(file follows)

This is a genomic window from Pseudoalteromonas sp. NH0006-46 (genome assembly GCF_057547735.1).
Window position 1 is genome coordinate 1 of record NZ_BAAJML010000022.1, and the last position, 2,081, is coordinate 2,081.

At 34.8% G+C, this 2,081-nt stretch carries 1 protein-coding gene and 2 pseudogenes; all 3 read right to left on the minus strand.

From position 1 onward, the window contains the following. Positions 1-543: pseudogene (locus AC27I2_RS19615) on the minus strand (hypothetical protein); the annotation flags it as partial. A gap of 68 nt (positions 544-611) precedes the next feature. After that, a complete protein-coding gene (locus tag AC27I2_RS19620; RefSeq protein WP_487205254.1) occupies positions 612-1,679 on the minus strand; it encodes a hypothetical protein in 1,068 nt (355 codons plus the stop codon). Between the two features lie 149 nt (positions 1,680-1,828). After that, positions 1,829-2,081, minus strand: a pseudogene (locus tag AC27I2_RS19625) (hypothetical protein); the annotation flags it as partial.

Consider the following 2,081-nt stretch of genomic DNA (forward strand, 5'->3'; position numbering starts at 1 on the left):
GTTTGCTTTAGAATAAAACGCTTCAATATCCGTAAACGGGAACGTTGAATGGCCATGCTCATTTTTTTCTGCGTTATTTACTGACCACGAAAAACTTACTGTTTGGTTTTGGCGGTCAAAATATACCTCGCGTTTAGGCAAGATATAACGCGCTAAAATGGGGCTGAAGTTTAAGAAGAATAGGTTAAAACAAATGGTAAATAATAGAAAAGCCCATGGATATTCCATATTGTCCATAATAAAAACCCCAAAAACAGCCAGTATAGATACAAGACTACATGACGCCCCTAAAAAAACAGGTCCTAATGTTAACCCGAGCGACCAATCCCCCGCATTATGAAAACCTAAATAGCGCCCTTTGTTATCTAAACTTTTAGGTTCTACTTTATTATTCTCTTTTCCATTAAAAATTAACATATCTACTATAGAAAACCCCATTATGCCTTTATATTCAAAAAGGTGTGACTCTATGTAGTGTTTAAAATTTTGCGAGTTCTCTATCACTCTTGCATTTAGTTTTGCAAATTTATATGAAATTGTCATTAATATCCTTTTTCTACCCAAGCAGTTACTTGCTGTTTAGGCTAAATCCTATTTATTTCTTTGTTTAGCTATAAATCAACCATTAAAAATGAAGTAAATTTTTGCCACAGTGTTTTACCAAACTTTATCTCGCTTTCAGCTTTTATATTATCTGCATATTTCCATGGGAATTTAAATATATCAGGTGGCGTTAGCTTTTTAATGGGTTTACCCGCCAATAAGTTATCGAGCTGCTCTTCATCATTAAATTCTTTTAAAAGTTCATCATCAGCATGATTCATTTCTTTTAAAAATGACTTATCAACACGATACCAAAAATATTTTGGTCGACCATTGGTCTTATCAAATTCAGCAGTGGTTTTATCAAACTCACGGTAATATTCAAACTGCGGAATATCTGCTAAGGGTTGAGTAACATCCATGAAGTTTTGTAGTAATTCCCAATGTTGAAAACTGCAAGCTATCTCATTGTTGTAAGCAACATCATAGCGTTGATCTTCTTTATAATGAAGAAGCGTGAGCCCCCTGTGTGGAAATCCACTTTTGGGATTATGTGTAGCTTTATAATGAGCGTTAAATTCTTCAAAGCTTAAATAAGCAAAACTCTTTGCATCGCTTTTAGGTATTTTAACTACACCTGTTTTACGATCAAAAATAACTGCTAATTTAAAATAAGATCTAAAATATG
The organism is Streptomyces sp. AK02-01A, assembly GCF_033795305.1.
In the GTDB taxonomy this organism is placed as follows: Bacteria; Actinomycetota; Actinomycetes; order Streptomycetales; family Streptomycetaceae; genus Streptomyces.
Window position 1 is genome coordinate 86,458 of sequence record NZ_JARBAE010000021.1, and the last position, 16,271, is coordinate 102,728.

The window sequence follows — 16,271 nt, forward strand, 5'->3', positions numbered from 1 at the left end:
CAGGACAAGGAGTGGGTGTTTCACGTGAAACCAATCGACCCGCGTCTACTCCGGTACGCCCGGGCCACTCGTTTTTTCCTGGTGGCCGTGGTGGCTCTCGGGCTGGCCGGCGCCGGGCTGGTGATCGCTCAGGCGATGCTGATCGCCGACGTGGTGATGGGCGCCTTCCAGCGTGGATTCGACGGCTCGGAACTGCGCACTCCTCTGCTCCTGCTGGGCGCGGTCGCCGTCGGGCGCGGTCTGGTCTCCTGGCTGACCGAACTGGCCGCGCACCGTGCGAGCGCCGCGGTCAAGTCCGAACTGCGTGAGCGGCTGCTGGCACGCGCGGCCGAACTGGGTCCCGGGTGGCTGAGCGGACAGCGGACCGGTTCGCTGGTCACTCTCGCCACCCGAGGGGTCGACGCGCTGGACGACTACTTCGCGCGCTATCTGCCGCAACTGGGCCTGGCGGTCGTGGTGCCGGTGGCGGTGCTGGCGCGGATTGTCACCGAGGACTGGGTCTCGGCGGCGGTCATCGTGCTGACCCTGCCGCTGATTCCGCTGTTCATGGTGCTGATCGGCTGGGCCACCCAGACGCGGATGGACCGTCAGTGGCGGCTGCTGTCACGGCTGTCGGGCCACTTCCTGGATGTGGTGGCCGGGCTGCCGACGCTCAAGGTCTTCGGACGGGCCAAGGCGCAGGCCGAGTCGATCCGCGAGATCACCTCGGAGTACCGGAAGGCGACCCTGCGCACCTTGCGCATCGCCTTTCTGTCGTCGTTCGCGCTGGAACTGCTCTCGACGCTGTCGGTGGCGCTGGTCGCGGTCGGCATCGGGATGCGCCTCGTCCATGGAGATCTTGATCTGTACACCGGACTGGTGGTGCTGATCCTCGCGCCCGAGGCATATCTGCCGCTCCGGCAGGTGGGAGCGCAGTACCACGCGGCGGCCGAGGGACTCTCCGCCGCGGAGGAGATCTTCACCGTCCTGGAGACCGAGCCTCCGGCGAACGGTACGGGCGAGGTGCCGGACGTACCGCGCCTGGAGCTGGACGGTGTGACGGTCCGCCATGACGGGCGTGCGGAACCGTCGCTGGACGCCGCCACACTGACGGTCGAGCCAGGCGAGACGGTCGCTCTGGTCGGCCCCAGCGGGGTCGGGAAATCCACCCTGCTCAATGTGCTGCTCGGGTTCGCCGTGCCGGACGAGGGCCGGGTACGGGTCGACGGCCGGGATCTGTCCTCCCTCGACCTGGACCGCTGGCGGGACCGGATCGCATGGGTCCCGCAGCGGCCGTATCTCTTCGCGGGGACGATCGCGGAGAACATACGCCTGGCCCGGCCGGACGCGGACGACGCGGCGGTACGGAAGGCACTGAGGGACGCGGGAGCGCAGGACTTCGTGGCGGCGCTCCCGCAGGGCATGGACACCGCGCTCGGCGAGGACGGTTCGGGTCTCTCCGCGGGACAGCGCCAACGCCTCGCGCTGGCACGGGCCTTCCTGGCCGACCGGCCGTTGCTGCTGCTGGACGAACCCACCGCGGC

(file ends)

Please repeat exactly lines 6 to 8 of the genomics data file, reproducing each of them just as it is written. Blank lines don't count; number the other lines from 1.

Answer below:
GTTTGCTTTAGAATAAAACGCTTCAATATCCGTAAACGGGAACGTTGAATGGCCATGCTCATTTTTTTCTGCGTTATTTACTGACCACGAAAAACTTACTGTTTGGTTTTGGCGGTCAAAATATACCTCGCGTTTAGGCAAGATATAACGCGCTAAAATGGGGCTGAAGTTTAAGAAGAATAGGTTAAAACAAATGGTAAATAATAGAAAAGCCCATGGATATTCCATATTGTCCATAATAAAAACCCCAAAAACAGCCAGTATAGATACAAGACTACATGACGCCCCTAAAAAAACAGGTCCTAATGTTAACCCGAGCGACCAATCCCCCGCATTATGAAAACCTAAATAGCGCCCTTTGTTATCTAAACTTTTAGGTTCTACTTTATTATTCTCTTTTCCATTAAAAATTAACATATCTACTATAGAAAACCCCATTATGCCTTTATATTCAAAAAGGTGTGACTCTATGTAGTGTTTAAAATTTTGCGAGTTCTCTATCACTCTTGCATTTAGTTTTGCAAATTTATATGAAATTGTCATTAATATCCTTTTTCTACCCAAGCAGTTACTTGCTGTTTAGGCTAAATCCTATTTATTTCTTTGTTTAGCTATAAATCAACCATTAAAAATGAAGTAAATTTTTGCCACAGTGTTTTACCAAACTTTATCTCGCTTTCAGCTTTTATATTATCTGCATATTTCCATGGGAATTTAAATATATCAGGTGGCGTTAGCTTTTTAATGGGTTTACCCGCCAATAAGTTATCGAGCTGCTCTTCATCATTAAATTCTTTTAAAAGTTCATCATCAGCATGATTCATTTCTTTTAAAAATGACTTATCAACACGATACCAAAAATATTTTGGTCGACCATTGGTCTTATCAAATTCAGCAGTGGTTTTATCAAACTCACGGTAATATTCAAACTGCGGAATATCTGCTAAGGGTTGAGTAACATCCATGAAGTTTTGTAGTAATTCCCAATGTTGAAAACTGCAAGCTATCTCATTGTTGTAAGCAACATCATAGCGTTGATCTTCTTTATAATGAAGAAGCGTGAGCCCCCTGTGTGGAAATCCACTTTTGGGATTATGTGTAGCTTTATAATGAGCGTTAAATTCTTCAAAGCTTAAATAAGCAAAACTCTTTGCATCGCTTTTAGGTATTTTAACTACACCTGTTTTACGATCAAAAATAACTGCTAATTTAAAATAAGATCTAAAATATG
The organism is Streptomyces sp. AK02-01A, assembly GCF_033795305.1.
In the GTDB taxonomy this organism is placed as follows: Bacteria; Actinomycetota; Actinomycetes; order Streptomycetales; family Streptomycetaceae; genus Streptomyces.